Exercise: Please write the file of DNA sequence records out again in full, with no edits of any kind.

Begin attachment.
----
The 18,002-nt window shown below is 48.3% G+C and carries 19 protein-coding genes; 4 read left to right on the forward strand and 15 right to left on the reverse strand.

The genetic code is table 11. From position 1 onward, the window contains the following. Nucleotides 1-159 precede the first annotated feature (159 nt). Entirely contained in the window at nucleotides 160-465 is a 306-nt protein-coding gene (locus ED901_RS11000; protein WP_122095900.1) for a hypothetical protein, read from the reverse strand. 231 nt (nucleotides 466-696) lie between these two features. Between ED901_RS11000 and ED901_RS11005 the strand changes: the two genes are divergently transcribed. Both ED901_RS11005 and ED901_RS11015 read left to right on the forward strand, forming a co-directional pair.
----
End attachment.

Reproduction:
The 18,002-nt window shown below is 48.3% G+C and carries 19 protein-coding genes; 4 read left to right on the forward strand and 15 right to left on the reverse strand.

The genetic code is table 11. From position 1 onward, the window contains the following. Nucleotides 1-159 precede the first annotated feature (159 nt). Entirely contained in the window at nucleotides 160-465 is a 306-nt protein-coding gene (locus ED901_RS11000; protein WP_122095900.1) for a hypothetical protein, read from the reverse strand. 231 nt (nucleotides 466-696) lie between these two features. Between ED901_RS11000 and ED901_RS11005 the strand changes: the two genes are divergently transcribed. Both ED901_RS11005 and ED901_RS11015 read left to right on the forward strand, forming a co-directional pair.